Day 2, Friday, April 10

I woke up at 6:30 when I had the opportunity to sleep in (of course.) The only thing planned in stone was the Malfunkshun show that evening. I was hoping, though, that I might have a chance to meet up with Sub Pop founder Bruce Pavitt on this trip. I interviewed Bruce about his two books and he was kind enough to Skype with my students a couple years back when I did an honors course based around my book (ooohh…here’s a course about me, aren’t I great!) So I texted him around 9 and we agreed to meet for coffee. We chatted about a number of topics including the future of music. And then, for some reason, I mentioned how Nirvana’s Dive intrigued me…in the way Kurt threw in this weird G chord which disrupts a clean progression going up the fret board. It makes the song. Bruce said Dive is one of his favorite Nirvana songs, as it just captures the essence of that band and Kurt.

Update: I almost forgot to mention. Bruce recalled a trip he made to East Berlin in 1988, where he um, misplaced his passport. Fortunately, he retraced his steps and retrieved the document from the shop he left it at. If Bruce had been unable to return to the West, there would have been no Nirvana (also, his life would have been ruined…that, too.)

Later, I met up with the Before Cars people (more on those folks coming up in the Day 3 post) on Bainbridge Island. By the way, it’s always fun to take the ferry over to Bainbridge from Seattle. If you haven’t had the experience, go for it. You get a 30 minute ride with a chance to check out Seattle’s beautiful skyline. Plus, Bainbridge is a cool place to explore. We had a bite to eat and a couple beers before making our way up to the Point Casino to see Malfunkshun.


[Leaving Seattle on the Bainbridge Island ferry.]

Experiencing a one-time subversive grungy band in a casino somehow doesn’t seem right…but the tacky beach motif (including sand) made it so over the top that it seemed to work. Mos Generator opened. I’m not familiar with their music, but apparently they’re heavily influenced by Black Sabbath. Paul Burback from Before Cars told me their drummer quit like the day before or that morning, so the remaining two players decided to do an acoustic set. All I can say is they were fantastic…really bluesy and the guitar player (Tony Reed) also has a great voice. I chatted with Tony afterward and bought a CD and a shirt.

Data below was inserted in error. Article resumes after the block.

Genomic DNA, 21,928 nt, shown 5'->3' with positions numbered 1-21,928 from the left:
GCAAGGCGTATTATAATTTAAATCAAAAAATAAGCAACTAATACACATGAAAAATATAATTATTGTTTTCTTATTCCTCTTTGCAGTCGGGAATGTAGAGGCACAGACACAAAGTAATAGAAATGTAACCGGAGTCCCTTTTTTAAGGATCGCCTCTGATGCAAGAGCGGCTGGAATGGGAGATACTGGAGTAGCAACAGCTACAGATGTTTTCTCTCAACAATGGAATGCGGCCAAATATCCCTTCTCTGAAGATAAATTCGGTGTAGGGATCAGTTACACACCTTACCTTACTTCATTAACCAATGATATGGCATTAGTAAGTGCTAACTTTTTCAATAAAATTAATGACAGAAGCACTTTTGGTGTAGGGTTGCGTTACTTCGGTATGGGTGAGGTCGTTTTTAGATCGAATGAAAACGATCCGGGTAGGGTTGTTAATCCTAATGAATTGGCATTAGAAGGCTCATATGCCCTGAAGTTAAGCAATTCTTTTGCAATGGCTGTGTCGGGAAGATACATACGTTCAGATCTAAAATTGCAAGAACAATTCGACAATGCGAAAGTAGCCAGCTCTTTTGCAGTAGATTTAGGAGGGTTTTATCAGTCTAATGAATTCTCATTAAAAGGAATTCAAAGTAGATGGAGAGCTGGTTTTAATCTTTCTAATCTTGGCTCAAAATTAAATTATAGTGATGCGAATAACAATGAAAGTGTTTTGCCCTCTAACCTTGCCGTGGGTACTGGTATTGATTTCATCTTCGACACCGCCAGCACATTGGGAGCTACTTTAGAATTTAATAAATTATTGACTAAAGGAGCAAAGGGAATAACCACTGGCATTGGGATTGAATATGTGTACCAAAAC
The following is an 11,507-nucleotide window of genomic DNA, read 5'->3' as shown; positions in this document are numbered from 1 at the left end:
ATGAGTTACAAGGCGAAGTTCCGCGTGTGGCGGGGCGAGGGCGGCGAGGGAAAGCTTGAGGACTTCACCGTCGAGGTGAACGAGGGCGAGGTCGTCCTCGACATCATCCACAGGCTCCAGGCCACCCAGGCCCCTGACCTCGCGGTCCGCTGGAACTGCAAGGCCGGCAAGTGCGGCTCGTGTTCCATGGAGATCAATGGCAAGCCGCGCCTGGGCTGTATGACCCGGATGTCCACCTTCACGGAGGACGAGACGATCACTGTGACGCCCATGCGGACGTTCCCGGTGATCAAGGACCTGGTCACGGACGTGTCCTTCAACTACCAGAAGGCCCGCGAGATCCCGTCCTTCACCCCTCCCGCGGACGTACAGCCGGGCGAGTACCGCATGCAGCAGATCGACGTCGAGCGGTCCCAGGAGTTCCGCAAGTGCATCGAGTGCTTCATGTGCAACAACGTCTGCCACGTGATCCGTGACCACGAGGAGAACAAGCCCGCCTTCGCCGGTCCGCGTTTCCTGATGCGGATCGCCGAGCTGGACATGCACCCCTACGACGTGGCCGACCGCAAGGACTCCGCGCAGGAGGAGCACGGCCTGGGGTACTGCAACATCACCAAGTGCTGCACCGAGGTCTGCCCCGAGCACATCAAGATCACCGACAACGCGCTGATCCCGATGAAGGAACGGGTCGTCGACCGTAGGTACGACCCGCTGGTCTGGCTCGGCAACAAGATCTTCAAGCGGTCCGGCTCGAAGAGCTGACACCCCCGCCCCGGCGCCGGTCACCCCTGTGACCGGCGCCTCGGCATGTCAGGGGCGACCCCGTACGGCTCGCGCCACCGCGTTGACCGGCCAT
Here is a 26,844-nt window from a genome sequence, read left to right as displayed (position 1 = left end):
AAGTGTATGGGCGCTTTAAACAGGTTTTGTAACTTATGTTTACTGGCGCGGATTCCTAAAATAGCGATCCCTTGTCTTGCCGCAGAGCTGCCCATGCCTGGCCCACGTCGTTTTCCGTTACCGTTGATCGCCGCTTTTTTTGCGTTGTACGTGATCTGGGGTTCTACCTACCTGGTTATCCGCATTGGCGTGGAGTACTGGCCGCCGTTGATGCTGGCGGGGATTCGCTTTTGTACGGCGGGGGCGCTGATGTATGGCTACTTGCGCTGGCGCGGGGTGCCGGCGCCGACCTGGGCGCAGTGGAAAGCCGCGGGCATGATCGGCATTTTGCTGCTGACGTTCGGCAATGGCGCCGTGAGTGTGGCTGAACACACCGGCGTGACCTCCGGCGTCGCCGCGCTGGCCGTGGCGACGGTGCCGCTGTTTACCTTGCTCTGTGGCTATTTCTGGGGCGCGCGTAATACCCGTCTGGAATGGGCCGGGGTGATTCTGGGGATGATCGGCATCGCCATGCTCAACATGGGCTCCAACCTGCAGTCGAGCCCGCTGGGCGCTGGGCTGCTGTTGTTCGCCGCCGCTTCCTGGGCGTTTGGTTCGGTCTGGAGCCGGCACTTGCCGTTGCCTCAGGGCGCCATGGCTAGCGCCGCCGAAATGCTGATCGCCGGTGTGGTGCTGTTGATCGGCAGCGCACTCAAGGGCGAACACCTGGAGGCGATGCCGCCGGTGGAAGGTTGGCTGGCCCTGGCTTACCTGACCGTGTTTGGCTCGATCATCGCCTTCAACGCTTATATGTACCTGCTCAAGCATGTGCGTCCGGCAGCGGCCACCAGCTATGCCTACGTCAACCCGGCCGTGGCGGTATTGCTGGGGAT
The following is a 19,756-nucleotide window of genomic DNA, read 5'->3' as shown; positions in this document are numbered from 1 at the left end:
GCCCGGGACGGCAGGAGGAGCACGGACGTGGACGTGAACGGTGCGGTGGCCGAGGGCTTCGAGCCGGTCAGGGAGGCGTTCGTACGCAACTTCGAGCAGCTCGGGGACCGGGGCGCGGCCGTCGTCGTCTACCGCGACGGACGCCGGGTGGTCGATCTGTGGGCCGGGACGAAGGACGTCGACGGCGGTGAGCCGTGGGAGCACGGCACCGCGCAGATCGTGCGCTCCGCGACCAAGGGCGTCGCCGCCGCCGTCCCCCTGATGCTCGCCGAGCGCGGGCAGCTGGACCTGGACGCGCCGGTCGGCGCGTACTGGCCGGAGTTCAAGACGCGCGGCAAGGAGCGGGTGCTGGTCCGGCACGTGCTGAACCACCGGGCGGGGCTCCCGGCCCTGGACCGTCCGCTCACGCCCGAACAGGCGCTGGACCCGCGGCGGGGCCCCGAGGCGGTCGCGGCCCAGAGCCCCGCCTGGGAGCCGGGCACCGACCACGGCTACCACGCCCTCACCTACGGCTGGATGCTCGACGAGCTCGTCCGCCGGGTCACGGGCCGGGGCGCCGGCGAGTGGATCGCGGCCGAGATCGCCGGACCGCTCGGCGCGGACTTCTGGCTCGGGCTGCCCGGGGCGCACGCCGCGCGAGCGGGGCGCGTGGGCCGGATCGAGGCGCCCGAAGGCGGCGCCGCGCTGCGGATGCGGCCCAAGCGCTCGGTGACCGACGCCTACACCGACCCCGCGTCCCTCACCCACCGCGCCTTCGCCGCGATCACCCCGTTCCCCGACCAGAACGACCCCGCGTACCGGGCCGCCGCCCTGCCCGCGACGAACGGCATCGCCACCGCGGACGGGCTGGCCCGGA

Malfunkshun took the stage next. I sat toward the back with the Before Cars folks, including multi-instrumentalist Chad Channing. The highlight, for me, was the last song (With Yo Heart and Not Yo Hands…off the original Deep Six record.) Malfunkshun’s Kevin Wood called out and requested Chad to come up and play drums…which he did.


[Chad Channing plays drums for Malfunkshun.]

We all stood around and bantered back and forth a bit before they whisked me off to catch the last ferry…which was supposed to leave at 12:55 am. It didn’t depart until nearly 1:30 am, however, and I had breakfast plans at 9 with the Thrown Ups’ Leighton Beezer. I could not miss that for anything, so I resigned myself to another brief night of sleep.

Coming Up: Day 3, otherwise known as Cat Day.

Finally made it back to Seattle after a two-year hiatus. This trip, so far, has been an absolute whirlwind…fortunately, today is a kick-back chill kind of day, so I thought I’d take a few minutes to reflect.

Day 1, Thursday, April 9

The day began at 8 am East Coast time for me, where I did a phone interview with a member of the Pentangle who resides in London.

A couple hours later, I drove up to the college where I teach, now known as Delaware Valley University (Two days previously, it had been Delaware Valley College. I instantly became a better professor due to the status change.)

After discussing Richard Nixon with my two classes, I drove to the airport and flew to Seattle. I did the obligatory stop off at the Sub Pop shop at SEA-TAC airport and checked into a B&B on Capitol Hill. I then headed down, on foot, to a tiny bar on Eastlake called the Victory Lounge. I had discovered that Kinski, my latest Seattle band crush, was playing there.

After a few songs by an opening act, Kinski took the stage and proceeded to blow the roof off the place (well, not literally, it’s a clichéd rock writer expression.) It’s pretty cool to watch one of your favorite bands play from five feet away (and, yeah, earplugs are a necessity.) I don’t know how to describe these folks, but picture going to a Black Sabbath concert, and then finding out they play in odd time signatures and alternate tunings. In other words, if Black Sabbath and Sonic Youth had a baby, it might be Kinski. Oh, and one of the guitarists also plays flute and the bass player occasionally uses a bow. And they completely rock out.

After the last song, I turned to a stranger next to me, and told him just how flat out great this band is. He agreed, and I noticed he spoke with an English accent. Turns out he is from London. So, in a way, my day began and ended in London.

Kinski 4

[Kinski. From left, Chris Martin (guitar/vocals), Lucy Atkinson (bass), Barrett Wilke (drums), Matthew Reid-Schwartz (guitar/flute.)]

After Kinski finished up, I headed back to my room…and if you don’t know anything about Seattle, Capitol Hill sits on a hill (hence the name, duh) and well…let’s just say the walk back was a good workout. My head hit the pillow at 1:30 am PT, or 4:30 ET. So after a 22 hour day, I drifted off to sleep to rest up for a full day on Friday.

Kinski 6???????????????????????????????

feature in The Weeklings:


I know it’s been quite a while folks, but take a look at this outrageously creative band at: